OpenFin: Create a single app for Windows, Linux, and Mac


In prior blog posts, we have discussed how a company can run the same application in the three major operating systems, Windows, MacOS, and Linux, using a single code-base.  In the blog  "Electron: Create a single app for Windows, Linux, and Mac" we demonstrate how one might implement a solution to this problem using the open-source technology Electron.  And, while it does provide a great pathway, financial companies may find it falls short when it comes to Enterprise-level integration.

Enter the product OpenFin.  It is an Electron-based platform so it provides the same abilities but also comes with features designed specifically to address those shortcomings.  A high-level discussion on what the technology is all about is provided in the blog "OpenFin: electron-based runtime with real advantages for banks".  Features worth noting are the centralized installation/distribution system and the inter-application bus that can talk to apps written in Java and .NET.

In this article, we provide technical details on how to run the same application discussed in the Electron post in the same three operating systems but using OpenFin.  Details about the application used can be found in the blog "Simple Performance Measurement with Node.js, Electron, OpenFin and Web"The application measures latency between a node.js backend server and an HTML user interface (UI). The source code can be found here.

To begin, we first consider OpenFin’s ability to dynamically build installation executables.  Currently, this is only available for Windows but the company is promising options for Mac and Linux in the near future.  So, for now, we will use command line for those two systems.

We need an app.json file that is accessible from the client computer.  This is analogous to the package.json file of a node/electron project as it acts as the launching point for the OpenFin runtime.  But because the installation process is dynamic the file can also be – it is hosted remotely and generated at runtime when the installer calls for it.  If we look at the file openFinJson.js we do exactly that:

 The function createJson (host) is passed a host URL and returns the app.json string.  This is served out by our node.js server as http://localhost:5000/app.json (or whatever the IP address of the machine running the node.js server is) by an expressJS route:

 With this in place, we now start the node.js “server” using the command:

npm start

This will launch our web and data server to allow us to serve up the files.

Node Start

Next, we have OpenFin create the openfin-install.exe by navigating to:

This will go to OpenFin’s server and tell it where to get the app.json file which is called upon when executed.  The newly-created installer is sent back to the user:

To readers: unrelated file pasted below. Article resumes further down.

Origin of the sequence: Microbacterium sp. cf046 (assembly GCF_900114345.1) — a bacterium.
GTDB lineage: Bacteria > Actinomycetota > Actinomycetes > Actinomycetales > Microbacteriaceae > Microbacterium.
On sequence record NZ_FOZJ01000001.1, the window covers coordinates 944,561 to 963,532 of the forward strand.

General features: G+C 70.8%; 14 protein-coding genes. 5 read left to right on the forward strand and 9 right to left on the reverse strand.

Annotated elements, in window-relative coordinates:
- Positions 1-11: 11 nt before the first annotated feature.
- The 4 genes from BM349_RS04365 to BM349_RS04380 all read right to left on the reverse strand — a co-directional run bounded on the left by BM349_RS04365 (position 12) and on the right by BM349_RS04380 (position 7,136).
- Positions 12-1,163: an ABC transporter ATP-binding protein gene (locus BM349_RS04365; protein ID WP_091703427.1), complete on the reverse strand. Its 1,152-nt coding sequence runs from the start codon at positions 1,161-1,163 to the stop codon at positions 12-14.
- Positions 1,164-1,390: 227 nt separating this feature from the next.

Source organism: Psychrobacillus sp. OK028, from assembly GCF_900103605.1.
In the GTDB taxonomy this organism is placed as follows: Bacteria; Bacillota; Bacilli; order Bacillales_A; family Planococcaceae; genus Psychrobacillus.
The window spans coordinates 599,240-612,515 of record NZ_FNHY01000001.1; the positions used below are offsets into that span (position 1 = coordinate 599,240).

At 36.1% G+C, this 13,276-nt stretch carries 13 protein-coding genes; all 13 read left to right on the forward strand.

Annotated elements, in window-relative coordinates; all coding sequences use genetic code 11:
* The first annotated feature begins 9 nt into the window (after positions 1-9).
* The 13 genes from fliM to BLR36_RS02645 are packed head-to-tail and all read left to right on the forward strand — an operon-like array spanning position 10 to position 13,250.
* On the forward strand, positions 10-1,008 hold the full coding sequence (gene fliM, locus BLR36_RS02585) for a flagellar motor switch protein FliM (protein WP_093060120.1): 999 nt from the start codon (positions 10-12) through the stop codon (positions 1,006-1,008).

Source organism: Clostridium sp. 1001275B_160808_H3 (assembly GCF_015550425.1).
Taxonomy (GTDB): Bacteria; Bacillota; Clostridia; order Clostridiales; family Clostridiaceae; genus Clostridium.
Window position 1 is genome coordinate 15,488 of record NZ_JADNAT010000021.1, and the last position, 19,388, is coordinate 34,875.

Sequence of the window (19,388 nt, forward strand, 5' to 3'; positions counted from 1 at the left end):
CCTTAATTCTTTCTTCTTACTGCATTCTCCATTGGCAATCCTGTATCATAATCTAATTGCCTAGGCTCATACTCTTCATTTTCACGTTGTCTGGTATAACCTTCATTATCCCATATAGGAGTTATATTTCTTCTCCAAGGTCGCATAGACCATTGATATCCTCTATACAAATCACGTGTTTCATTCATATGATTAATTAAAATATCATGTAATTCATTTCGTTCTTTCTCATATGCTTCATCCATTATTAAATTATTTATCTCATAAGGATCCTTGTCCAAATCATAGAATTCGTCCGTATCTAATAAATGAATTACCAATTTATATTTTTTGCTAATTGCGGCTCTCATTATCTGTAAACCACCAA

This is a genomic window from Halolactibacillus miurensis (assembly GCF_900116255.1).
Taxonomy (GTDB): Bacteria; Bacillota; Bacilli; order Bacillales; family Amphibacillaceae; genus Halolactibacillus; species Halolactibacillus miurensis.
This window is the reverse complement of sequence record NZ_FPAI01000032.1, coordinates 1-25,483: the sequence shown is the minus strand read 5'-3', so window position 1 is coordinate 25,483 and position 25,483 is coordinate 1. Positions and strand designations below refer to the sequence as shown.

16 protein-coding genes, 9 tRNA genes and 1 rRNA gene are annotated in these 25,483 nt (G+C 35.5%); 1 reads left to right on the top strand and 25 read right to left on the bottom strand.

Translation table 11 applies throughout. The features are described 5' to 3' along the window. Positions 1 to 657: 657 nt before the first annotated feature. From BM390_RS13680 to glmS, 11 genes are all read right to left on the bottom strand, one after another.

OpenFin installer

Running the executable in Windows will trigger a familiar installation process:

Windows Install

Which creates Desktop and Start Menu icons and launches the application:

WIndows Application

For Mac and Linux, the process is not quite as evolved – yet.  As mentioned above, the company is still working on a packaging system to provide the same functionality as in Windows.   Until then, we must be content with installing the node dependencies on the client machine and launching the application via command line.

The installation process is very similar for Mac and Linux since both systems are Unix-based.  First step is to get node.js installed.  Your favorite online search engine for your specific OS (Mac, Ubuntu, CentOS, Fedora, etc.) will yield plenty of help on how to do this.

Once node.js is available, the OpenFin command-line interface (CLI) must be installed globally.  To do this, simply run the following in the terminal:

npm install openfin-cli --global

On Mac, we would see something like this:

MacOS Install

On Linux, Ubuntu Desktop in this case, we would see this:

Linux Install

Now, we can run the application on the client machine by pointing the CLI to the app.json file with the following:

openfin --launch --config http://localhost:5000/app.json

On MacOS, we see the application running like this:

MacOS App

On Linux, we see the application running like this:

Linux Application

And with that we have the same application running in the three most popular operating systems all from a single code-base.  Because content and deployment are all controlled by the server rolling out updates is seamless.  And because of the OpenFin inter-application bus we can easily integrate with legacy application in .NET and Java allowing for a more modular approach to upgrading applications.

Interested in running the same application on all three of the major operating systems?  Need to have it talk to existing infrastructure? Get in touch via the form below!


Topics: Digital Transformation